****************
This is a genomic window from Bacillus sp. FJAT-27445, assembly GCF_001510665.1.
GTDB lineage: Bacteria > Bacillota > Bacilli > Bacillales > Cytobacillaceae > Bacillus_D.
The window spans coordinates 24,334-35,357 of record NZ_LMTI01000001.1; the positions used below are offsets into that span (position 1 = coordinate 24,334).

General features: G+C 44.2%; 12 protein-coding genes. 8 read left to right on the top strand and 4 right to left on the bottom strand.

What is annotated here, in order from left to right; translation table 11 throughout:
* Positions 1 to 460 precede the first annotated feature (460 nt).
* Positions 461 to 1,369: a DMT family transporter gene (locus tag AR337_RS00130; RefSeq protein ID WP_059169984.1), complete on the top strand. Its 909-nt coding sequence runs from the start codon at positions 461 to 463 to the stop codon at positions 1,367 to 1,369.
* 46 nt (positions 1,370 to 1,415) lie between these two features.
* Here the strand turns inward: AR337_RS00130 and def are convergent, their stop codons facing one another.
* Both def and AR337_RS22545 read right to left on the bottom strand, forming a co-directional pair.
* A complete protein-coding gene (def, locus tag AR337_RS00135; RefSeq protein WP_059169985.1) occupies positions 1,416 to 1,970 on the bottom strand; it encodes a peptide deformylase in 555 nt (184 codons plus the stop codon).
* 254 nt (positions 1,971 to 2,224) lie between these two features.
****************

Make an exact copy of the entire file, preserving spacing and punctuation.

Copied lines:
This is a genomic window from Bacillus sp. FJAT-27445, assembly GCF_001510665.1.
GTDB lineage: Bacteria > Bacillota > Bacilli > Bacillales > Cytobacillaceae > Bacillus_D.
The window spans coordinates 24,334-35,357 of record NZ_LMTI01000001.1; the positions used below are offsets into that span (position 1 = coordinate 24,334).

General features: G+C 44.2%; 12 protein-coding genes. 8 read left to right on the top strand and 4 right to left on the bottom strand.

What is annotated here, in order from left to right; translation table 11 throughout:
* Positions 1 to 460 precede the first annotated feature (460 nt).
* Positions 461 to 1,369: a DMT family transporter gene (locus tag AR337_RS00130; RefSeq protein ID WP_059169984.1), complete on the top strand. Its 909-nt coding sequence runs from the start codon at positions 461 to 463 to the stop codon at positions 1,367 to 1,369.
* 46 nt (positions 1,370 to 1,415) lie between these two features.
* Here the strand turns inward: AR337_RS00130 and def are convergent, their stop codons facing one another.
* Both def and AR337_RS22545 read right to left on the bottom strand, forming a co-directional pair.
* A complete protein-coding gene (def, locus tag AR337_RS00135; RefSeq protein WP_059169985.1) occupies positions 1,416 to 1,970 on the bottom strand; it encodes a peptide deformylase in 555 nt (184 codons plus the stop codon).
* 254 nt (positions 1,971 to 2,224) lie between these two features.